U.S. Jobs: Looking Back at 2018, Ahead to 2019
On the face of things, 2018 came to a better conclusion than expected. The U.S. economy added 312,000 jobs in December. Even better, the U.S. Bureau of Labor Statistics also upped its counts for both October (+37,000, to 274,000) and November (+21,000, to 176,000).
That produces a respectable three-month trailing average for job growth of 254,000 jobs. Not bad, not bad at all. Even though unemployment grew by 0.2 percent in December, it's still at 3.9 percent which is very much in what labor economists see as the "full employment" range (anything under 4-to-4.5 percent).
So where did December's growth go, if not to IT? (Alert: It did not go to IT.) Healthcare jumped by 50,000 jobs, but averaged under 29,000 jobs per month for 2018, so that was a nice bounce. Food services jumped by 41,000 jobs, against average monthly growth of under 20,000 jobs for the year. Another nice bounce.
Construction was up by 38,000 jobs, against an annual average of slightly more than 23,000 jobs. Yet another bounce, though not as high as the two preceding. Manufacturing gained 32,000 jobs, against an annual average of slightly more than 17,000 jobs monthly. As you'd expect for a holiday shopping month, retail trade was up (by 24,000 jobs against a less than 8,000 monthly average for 2018). A big, though inevitable, bounce.
Professional and business services remains a perennial gainer, up by 43,000 jobs for December, with an monthly average of nearly 49,000 jobs across all of 2018. That's a drop, if only a slight one. Everybody else — mining, wholesale trade, transportation and warehousing, information, financial activities and government — was flat for December, or so says the U.S. BLS.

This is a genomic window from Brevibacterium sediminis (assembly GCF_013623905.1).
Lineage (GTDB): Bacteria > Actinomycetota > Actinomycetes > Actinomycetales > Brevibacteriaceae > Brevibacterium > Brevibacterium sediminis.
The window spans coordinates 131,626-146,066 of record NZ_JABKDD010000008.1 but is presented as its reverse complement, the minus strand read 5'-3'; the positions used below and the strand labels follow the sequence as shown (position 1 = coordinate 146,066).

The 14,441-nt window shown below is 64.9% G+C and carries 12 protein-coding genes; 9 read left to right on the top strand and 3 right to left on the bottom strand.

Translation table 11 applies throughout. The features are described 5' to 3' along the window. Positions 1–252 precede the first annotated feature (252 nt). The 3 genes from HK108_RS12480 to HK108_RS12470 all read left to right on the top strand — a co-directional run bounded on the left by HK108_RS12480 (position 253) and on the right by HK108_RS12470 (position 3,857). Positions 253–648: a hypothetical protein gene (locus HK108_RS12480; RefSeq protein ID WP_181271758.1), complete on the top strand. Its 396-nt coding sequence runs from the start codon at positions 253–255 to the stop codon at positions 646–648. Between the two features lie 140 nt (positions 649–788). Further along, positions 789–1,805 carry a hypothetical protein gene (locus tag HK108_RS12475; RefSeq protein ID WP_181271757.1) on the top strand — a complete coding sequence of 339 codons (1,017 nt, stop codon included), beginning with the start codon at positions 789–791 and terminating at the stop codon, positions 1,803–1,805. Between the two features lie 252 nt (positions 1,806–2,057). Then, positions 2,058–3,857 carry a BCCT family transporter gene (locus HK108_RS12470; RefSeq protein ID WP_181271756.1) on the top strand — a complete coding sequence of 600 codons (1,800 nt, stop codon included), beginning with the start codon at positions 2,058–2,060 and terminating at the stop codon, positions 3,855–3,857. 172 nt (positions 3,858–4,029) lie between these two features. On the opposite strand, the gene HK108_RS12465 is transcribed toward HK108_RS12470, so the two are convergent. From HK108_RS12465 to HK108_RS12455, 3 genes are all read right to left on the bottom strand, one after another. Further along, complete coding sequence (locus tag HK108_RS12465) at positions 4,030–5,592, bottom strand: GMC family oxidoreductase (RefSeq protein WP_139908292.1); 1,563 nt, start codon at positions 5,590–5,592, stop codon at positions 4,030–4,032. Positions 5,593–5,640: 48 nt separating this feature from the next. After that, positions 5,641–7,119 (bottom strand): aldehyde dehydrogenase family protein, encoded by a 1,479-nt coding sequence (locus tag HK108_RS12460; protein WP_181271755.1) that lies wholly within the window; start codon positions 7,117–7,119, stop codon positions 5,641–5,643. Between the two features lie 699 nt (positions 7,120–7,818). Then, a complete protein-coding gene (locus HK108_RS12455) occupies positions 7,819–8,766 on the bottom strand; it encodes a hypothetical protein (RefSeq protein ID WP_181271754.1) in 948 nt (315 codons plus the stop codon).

So What's CompTIA's Read?
The press release claims a net gain of 6,000 IT jobs in December, less than the job growth they found for October and November preceding. What IT-related hiring occurred in December, according to CompTIA, was mostly in computer and electronic manufacturing (+3,600 jobs) and IT services, custom software and computer system design (+2,200 jobs) to make up the bulk (5,800) of the IT jobs added.
They also report that the number of core technology jobs dropped by an estimated 18,000 jobs for December, offset by gains in technology jobs outside the core (CompTIA distinguishes these areas as "IT sector employment" as the core, and "IT occupation employment" outside the IT sector itself). IT job postings (which cover both categories) also dropped for December. "Good, but not great," seems a fair summary of CompTIA's take.
Where is 2019 Going, IT-jobs Wise?
With IT unemployment at only 2.1 percent, and general unemployment likewise at a low 3.9 percent, it's not silly to believe that the 2019 IT employment outlook is good. The economy is growing and that means new jobs will have to be created. With IT unemployment as low as it is, that means new jobs will have to bring in new people, too.
We're also seeing a recent increase in wages, and that too, bodes well for job growth and increasing opportunities across the board. The tide that floats all employment sectors should hopefully float more IT jobs, too. Barring unforeseen slowdowns or other unpleasant surprises, 2019 looks like a good year for IT workers, and for those who employ them.
Cross your fingers!